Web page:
While all three of these tests roughly measure the same abilities, there are two crucial differences. First, the HAB can be taken and administered remotely while the other two assessments require Arkansan families to travel to testing locations in Texas. Second, since the HAB can be taken remotely, the HAB is quite a bit cheaper, about $200-300 less than the JOCRF and the AIMS.
Why take the Highlands Ability Battery?
I use the HAB with our students. It’s more accessible to Arkansan families and uses more advanced career matching data as well. This data enables you to help your students identify careers and help them isolate which college majors match them best. Yet, the other two tests (the JOCRF and AIMS) are very similar to the HAB and remain viable assessment options as well. To learn more about taking the HAB, click here.
After your student takes the HAB, they will receive a list of career recommendations. They can then use those recommendations to plan for their careers. This is tremendously helpful, especially for students who haven’t the slightest clue as to what they’ll major in or study while in college. When Arkansas families hire me to help students pick their careers, college majors, and college, I follow these three simple steps, which you’re welcome to use with your student.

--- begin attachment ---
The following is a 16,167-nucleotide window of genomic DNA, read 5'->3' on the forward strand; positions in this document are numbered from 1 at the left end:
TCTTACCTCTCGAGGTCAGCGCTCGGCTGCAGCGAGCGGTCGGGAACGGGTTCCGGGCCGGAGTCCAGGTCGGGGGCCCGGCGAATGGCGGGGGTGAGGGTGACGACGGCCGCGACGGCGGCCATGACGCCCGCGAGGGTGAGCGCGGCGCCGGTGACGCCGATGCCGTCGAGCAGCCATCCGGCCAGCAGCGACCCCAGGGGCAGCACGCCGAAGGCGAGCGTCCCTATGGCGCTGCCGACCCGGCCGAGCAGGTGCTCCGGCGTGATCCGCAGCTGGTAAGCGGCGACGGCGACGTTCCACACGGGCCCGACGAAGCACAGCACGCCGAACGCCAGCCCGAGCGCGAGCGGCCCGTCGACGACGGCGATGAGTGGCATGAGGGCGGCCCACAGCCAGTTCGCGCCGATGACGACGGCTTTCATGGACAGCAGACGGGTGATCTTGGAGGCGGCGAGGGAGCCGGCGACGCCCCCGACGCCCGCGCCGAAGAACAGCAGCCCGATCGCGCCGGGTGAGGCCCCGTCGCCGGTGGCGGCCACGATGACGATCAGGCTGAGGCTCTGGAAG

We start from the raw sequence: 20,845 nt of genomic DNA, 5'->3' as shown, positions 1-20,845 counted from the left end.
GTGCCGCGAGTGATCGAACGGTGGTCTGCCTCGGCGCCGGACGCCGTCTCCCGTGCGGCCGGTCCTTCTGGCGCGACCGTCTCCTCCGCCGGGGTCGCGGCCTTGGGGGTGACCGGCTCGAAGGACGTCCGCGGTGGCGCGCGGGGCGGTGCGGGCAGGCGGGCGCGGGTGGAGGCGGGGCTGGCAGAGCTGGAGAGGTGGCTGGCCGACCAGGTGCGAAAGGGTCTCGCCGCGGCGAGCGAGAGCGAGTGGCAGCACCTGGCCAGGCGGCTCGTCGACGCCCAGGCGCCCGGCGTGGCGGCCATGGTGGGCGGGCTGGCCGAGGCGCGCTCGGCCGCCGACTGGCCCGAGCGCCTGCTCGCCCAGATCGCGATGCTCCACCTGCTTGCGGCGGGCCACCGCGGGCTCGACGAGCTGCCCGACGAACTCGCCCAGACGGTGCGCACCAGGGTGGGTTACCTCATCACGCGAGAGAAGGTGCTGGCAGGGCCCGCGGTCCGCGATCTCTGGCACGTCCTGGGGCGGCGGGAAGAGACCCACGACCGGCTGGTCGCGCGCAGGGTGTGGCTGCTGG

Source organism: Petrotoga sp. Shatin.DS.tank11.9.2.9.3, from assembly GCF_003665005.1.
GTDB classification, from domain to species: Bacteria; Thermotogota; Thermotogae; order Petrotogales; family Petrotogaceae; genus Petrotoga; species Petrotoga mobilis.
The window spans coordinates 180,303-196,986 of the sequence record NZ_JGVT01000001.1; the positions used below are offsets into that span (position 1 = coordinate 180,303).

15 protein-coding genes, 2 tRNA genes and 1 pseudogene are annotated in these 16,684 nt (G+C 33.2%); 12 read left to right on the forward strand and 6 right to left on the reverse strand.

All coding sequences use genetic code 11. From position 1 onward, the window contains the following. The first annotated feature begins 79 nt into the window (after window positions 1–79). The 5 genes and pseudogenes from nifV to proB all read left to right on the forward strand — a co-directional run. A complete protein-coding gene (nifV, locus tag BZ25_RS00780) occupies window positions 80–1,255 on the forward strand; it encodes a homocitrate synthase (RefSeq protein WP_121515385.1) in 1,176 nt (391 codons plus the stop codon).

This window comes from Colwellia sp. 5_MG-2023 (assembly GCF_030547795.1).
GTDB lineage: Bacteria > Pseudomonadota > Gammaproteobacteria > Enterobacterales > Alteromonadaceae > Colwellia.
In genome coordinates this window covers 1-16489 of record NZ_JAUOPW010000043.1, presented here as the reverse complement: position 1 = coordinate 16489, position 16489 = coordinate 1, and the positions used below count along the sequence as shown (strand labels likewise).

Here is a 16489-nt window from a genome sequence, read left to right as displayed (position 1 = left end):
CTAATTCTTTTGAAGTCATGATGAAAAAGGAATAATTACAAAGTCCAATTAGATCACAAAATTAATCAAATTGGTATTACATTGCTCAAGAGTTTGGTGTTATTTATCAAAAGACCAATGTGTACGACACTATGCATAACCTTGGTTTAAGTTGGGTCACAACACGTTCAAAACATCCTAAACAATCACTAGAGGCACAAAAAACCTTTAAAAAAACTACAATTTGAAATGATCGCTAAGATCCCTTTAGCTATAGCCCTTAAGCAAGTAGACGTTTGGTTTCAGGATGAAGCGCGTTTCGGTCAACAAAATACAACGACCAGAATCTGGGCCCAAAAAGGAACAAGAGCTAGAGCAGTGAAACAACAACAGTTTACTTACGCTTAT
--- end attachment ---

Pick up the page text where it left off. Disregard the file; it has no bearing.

- Motivate: I have students undergo a motivation analysis to identify the tasks that motivate them, which really helps them narrow down their career options. The method we use to do this can be found in Simon Sinek’s book Find Your Why (You can order the book on Amazon with this affiliate link).
- Research: Simply research what it’s like each day in your student’s interested careers using youtube videos and blog articles.
- Network: This is where the magic happens. I connect students with professionals in the careers they’re interested in. I help them conduct informational interviews and arrange for job shadowing experiences as well. This gives students first-hand accounts of what it’s like to work in their interested fields.
- Plan: Research the schools that have the best programs for your student’s desired career. This is the best way to start your student’s college list. We’ll do a blog article in the future on ways you can use free or inexpensive technology to help you do this as well.
In summary, start this process by helping your student identify their career path first. It may be tempting to look at colleges with big names nestled in luxurious locations first. However, it will cost you big, and, most tragically, it will cost your child. It will make the college prep process easier and keep your student more focused. All of these benefits will reduce a tremendous amount of anxiety on you and your student. More importantly, though, you’re taking steps to ensure the success of your student’s college education, which will land them in a good school and safely secure them a fulfilling career and future.
Use this link to schedule your child’s aptitude test today!